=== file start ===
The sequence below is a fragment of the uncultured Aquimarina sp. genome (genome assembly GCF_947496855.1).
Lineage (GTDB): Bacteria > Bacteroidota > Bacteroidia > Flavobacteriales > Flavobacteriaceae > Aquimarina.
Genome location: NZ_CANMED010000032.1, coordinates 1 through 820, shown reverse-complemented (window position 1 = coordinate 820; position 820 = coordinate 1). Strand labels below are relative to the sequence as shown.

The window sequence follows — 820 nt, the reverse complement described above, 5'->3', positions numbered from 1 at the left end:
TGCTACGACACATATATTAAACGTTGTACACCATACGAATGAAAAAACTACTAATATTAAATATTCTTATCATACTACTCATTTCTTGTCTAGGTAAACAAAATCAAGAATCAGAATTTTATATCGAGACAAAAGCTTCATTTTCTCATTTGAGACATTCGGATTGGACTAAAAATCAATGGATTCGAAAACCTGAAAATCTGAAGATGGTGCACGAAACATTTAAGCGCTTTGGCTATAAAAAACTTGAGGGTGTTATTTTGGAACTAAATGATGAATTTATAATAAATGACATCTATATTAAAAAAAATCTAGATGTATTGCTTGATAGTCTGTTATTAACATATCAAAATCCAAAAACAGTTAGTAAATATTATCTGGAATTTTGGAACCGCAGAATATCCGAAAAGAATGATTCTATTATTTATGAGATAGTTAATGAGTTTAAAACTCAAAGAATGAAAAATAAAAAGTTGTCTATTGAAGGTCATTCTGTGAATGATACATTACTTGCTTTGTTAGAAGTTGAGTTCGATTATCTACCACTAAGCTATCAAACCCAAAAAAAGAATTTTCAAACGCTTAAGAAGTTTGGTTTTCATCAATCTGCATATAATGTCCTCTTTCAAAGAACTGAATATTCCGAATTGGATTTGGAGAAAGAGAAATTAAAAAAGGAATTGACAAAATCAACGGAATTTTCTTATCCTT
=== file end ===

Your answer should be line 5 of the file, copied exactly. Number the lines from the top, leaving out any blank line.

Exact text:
TGCTACGACACATATATTAAACGTTGTACACCATACGAATGAAAAAACTACTAATATTAAATATTCTTATCATACTACTCATTTCTTGTCTAGGTAAACAAAATCAAGAATCAGAATTTTATATCGAGACAAAAGCTTCATTTTCTCATTTGAGACATTCGGATTGGACTAAAAATCAATGGATTCGAAAACCTGAAAATCTGAAGATGGTGCACGAAACATTTAAGCGCTTTGGCTATAAAAAACTTGAGGGTGTTATTTTGGAACTAAATGATGAATTTATAATAAATGACATCTATATTAAAAAAAATCTAGATGTATTGCTTGATAGTCTGTTATTAACATATCAAAATCCAAAAACAGTTAGTAAATATTATCTGGAATTTTGGAACCGCAGAATATCCGAAAAGAATGATTCTATTATTTATGAGATAGTTAATGAGTTTAAAACTCAAAGAATGAAAAATAAAAAGTTGTCTATTGAAGGTCATTCTGTGAATGATACATTACTTGCTTTGTTAGAAGTTGAGTTCGATTATCTACCACTAAGCTATCAAACCCAAAAAAAGAATTTTCAAACGCTTAAGAAGTTTGGTTTTCATCAATCTGCATATAATGTCCTCTTTCAAAGAACTGAATATTCCGAATTGGATTTGGAGAAAGAGAAATTAAAAAAGGAATTGACAAAATCAACGGAATTTTCTTATCCTT